I find television very educating. Every time somebody turns on the set, I go into the other room and read a book. - Groucho Marx

The End Time is Swiftly Approaching: Dancing Robots

by Brian Correia
July 14, 2016

Every since man was banging two bones together, he has been trying to perfect the art of the dance. All he has wanted to do is zoom-a-zoom-zoom-zoom in a boom-boom, if you will. It is the natural, beautiful response to that most inexplicably moving force we call music, but it can get ugly. Dancing may come naturally, but dancing well does not. Man embarasses himself with stilted strutting, fractured footwork, and whatever you want to call the Macarena. For every John Travolta, every Michael Jackson, and every Martha Graham, there are five David Brents. Every year, men and women alike haplessly spend millions of dollars on dance lessons on the road to what they hope is boogie wonderland. They instead find themselves trapped with two left feet in a disco nightmare, taunted by the boogie man himself.

While we have continued to flounder on the dancefloor (with what’s considered the last major innovation, the “dougie,” a mere retread of what came before it), humankind has made consistent headway in the technological world. Technology has absolutely revolutionized art and medicine; it has permanently changed the fabric of our lives. We read on electronic devices, we communicate on electronic devices, some electronic devices literally keep our hearts beating, and yes, thanks to Konami, we even dance on electronic devices. But the dance itself is still analog. It must be studied, learned, and practiced. As well it should be.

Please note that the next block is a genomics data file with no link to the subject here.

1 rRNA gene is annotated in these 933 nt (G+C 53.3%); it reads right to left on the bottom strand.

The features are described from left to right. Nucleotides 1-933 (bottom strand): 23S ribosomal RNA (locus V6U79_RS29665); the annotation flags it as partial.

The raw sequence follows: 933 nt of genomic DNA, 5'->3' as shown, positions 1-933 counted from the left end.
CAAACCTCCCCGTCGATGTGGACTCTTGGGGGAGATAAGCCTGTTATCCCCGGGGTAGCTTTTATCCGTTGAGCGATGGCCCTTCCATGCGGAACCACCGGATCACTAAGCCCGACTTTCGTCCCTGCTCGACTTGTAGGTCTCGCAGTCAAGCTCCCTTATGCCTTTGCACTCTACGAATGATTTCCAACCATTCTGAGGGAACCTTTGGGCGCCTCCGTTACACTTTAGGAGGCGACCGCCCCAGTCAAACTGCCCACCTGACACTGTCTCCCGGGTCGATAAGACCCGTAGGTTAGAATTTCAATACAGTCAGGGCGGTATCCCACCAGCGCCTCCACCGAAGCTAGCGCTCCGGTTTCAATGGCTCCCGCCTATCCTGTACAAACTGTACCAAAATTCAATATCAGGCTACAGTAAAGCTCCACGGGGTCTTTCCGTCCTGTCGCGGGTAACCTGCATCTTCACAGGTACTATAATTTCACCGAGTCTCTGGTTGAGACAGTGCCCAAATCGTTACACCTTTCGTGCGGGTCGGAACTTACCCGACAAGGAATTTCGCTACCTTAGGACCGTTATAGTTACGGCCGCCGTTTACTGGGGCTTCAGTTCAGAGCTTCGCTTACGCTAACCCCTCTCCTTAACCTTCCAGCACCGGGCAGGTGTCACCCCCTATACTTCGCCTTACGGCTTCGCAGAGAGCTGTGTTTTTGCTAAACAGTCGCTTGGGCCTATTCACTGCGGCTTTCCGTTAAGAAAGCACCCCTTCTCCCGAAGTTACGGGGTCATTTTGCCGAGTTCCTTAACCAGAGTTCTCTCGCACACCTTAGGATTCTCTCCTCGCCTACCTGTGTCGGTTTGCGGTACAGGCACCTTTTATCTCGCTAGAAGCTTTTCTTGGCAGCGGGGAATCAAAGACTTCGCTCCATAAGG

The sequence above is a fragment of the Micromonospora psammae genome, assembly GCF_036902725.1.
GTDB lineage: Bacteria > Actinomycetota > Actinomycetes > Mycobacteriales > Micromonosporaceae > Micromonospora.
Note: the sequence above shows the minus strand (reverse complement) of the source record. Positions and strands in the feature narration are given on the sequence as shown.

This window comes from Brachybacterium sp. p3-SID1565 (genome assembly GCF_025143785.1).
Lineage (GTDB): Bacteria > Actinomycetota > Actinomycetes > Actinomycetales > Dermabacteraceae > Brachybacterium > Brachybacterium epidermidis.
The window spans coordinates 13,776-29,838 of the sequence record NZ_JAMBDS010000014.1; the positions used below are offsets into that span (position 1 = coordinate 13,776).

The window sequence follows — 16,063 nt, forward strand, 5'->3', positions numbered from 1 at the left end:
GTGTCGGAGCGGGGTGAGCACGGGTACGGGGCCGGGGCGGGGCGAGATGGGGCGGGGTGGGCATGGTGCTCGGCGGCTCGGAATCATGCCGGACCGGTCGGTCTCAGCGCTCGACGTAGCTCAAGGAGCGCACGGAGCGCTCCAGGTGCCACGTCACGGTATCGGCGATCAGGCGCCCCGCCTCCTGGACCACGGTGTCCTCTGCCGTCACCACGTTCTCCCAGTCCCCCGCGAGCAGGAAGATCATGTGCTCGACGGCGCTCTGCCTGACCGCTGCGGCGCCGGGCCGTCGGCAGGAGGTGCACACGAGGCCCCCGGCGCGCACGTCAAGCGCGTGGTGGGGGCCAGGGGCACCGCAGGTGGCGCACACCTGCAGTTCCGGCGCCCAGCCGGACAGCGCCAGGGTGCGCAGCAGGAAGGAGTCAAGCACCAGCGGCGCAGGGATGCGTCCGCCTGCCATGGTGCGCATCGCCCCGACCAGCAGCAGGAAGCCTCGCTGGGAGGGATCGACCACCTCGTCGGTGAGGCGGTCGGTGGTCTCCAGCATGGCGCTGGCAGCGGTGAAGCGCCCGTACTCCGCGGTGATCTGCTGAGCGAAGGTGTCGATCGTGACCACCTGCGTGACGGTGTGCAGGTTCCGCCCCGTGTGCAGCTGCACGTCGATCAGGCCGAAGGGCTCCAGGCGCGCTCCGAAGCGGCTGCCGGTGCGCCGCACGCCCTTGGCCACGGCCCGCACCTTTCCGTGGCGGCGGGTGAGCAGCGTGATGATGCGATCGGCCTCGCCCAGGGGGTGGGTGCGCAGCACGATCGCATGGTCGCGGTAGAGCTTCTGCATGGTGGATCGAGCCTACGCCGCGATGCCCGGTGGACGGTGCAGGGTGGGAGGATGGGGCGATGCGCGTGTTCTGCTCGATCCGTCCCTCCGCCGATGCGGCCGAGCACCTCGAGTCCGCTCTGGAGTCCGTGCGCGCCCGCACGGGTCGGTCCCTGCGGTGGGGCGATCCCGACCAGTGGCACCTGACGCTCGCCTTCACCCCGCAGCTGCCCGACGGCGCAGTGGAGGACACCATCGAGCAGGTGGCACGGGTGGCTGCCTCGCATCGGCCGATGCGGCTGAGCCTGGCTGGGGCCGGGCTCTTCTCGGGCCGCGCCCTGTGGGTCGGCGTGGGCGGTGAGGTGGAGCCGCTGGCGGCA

Of course, we couldn’t stop there. Humankind has proven time and time again that it does not know how to quit when it is ahead. We push onward, in the name of progress, but our inventions have a tendency to get the best of us and bring out the worst in us. Our tools become mindless diversions; at times, they take on minds of their own. We are mired in constant noise. Why talk to a librarian when you can Google a query and have a thousand libraries’ worth of information at your fingertips? Why go to a doctor when you can get perfectly legitimate medical advice from the fine experts at the forums of WebMD and Erowid? We are making ourselves obsolete. We puny humans move like bees from e-flower to e-flower, pollinating, insuring the growth and nourishment of a machine that will eventually be able to perpetuate itself independently and destroy us. What will stop this? Captcha codes?!

So, sure, at first, the idea of a dancing robot was harmless enough. The image of something so inhuman, so mechanical, participating in an activity as fluid and soulful as the dance used to be downright comical. In fact, we poked fun at this very concept by coming up with a dance called “The Robot,” a.k.a. “The Mannequin.” Unlike “The Chicken Dance,” which, barring the flapping of imaginary wings, consisted of moves that were decidedly unavian, The Robot mimicked the hypothetical actions of robotic beings appropriating human dances. Certainly, while there were still men and women who couldn’t dance to save their lives, no robot could dance. It was downright hilarious.